Subject: Calendrical musings - alignment of solar and lunar calendars

The Hebrew calendar is supposed to be on a 19-year cycle in order to align the
calendar with the solar cycle.   However, there is still a three-day difference
between the 19 year lunar and solar cycles. Because it is not exact, there is no
guarantee that any given date will coincide with the same Hebrew date in 19
years.   However, is there a cycle that is, perhaps a multiple of 19 that
guarantees alignment?  

These questions arise for me because, for the first time in my lifetime, my
secular birthday will coincide with a minor fast .   The last time this occurred
was in 1939, when I was not yet born,  and it will occur again in 2034.   On the
other hand, my Hebrew and secular birthdates have never coincided, and will not
coincide until 2030.  They last coincided more than 50 years ago.  Thus, there
is no guarantee of a 19-year periodicity.  While this year's minor fast will
again coincide with my secular b-day in 19 years, this does not always happen
every 19 years.  

A good website that explains the 19-year periodicity is:


and a more detailed explanation is found at: 

http://atmos.nmsu.edu/~lhuber/leaphist.html .  

However, neither website answers my question about a truly aligned cycle.  Does
one even exist?

Avram Sacks


From: Yisrael Medad  <yisrael.medad@...>
Date: Tue, Oct 7,2014 at 04:01 AM
Subject: Kappel

I am pregnantly waiting for the return to the name Koppel discussion.

GENDER: Masculine
USAGE: Yiddish
Meaning & History
Yiddish diminutive of JACOB

Yisrael Medad
Post Office Box 9407


From: Chaim Casper <surfflorist@...>
Date: Sun, Oct 12,2014 at 12:01 AM
Subject: Making a brakhah on the sukkah on Shmini Azeret

In MJ 62#33 under the subject of "Altering Halakhah," I mentioned three reasons
why, in spite of the final psak halakhah (legal ruling) of Sukkah 47A [that we
outside of Israel sit in the sukkah but do not make the brakhah "leshev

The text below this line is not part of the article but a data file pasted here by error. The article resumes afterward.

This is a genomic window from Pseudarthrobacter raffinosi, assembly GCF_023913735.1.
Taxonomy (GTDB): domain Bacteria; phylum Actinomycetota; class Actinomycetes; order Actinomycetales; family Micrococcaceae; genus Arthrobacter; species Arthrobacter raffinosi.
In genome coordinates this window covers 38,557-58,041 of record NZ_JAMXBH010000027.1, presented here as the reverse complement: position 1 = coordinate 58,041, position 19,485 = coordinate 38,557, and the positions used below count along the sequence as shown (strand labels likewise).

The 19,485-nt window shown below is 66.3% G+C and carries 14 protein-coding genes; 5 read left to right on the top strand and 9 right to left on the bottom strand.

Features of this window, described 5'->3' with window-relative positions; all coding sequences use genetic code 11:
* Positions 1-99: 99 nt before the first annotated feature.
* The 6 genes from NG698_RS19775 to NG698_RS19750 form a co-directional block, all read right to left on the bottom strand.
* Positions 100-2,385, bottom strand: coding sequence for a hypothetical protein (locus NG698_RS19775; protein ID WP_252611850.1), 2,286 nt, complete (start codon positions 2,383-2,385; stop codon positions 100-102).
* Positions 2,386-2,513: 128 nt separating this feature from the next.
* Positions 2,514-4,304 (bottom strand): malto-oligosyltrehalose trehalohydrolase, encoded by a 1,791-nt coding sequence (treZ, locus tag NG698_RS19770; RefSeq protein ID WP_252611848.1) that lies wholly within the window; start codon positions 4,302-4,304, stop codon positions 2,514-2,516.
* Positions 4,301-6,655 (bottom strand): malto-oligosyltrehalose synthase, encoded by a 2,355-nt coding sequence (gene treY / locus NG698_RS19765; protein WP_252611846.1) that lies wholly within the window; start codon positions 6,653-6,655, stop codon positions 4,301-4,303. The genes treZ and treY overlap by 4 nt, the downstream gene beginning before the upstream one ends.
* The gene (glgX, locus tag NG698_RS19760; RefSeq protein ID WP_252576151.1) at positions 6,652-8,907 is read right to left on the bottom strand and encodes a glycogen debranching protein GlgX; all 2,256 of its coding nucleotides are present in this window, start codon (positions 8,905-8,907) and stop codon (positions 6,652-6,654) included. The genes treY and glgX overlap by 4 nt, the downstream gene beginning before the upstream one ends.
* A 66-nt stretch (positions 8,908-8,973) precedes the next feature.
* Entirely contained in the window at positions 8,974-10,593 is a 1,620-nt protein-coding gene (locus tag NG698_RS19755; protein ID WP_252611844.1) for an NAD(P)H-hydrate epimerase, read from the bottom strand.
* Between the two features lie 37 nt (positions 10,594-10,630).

basukkah" on Shmini Azeret], some people do not eat in the sukkah on Sh'mini

Over Sukkot/Shabbat, I was reading Nefesh HaRav (by R` Hershel Schachter) which
lists philosophical, halakhic and parshah expositions of the Rav, R` Joseph Dov
Halevi Soloveitchik, zt"l, (if you read Hebrew this is one book you should
definitely get and read).   R` Shachter quotes the Rav as giving two additional
reasons why some people do not eat in the sukkah on Shmini Azeret: 

1) Many hasidim do not eat in the sukkah on Shmini Azeret.   This, says the Rav,
is a mistake ("bi'va'dai ta'ut hu").  It started when some hasidic rebbes wanted
to have a fabregen on Shmini Azeret.   Since the rebbe's hasidim were too
numerous to all sit in the sukkah, they would sit elsewhere (in the rebbe's home
or shul, etc.).  After a while, people forgot why they were sitting in the
rebbe's home instead of the sukkah on Shmini Azeret.   So when asked why they
were not sitting in the sukkah, they said their custom was to not sit in a
sukkah on Shmini Azeret. 

2) The Rav noted that we tend to give less credence to mitzvot that do not use a
brakhah.   Since we do not make a brakhah, "leshev basukkah," on eating in the
sukkah on Shmini Azeret, people mistakenly think they are not doing a mitzvah. 
Since they are not doing a mitzvah, they might as well eat in their homes.   [R`
Shachter quotes Rav Moshe Feinstein, zt"l who said something similar about those
occasions when we do not make a brakhah on t'filin (see Igrot Moshe Orah Hayyim
1 #10).  Since there is no brakhah, people tend to mistakenly think they are not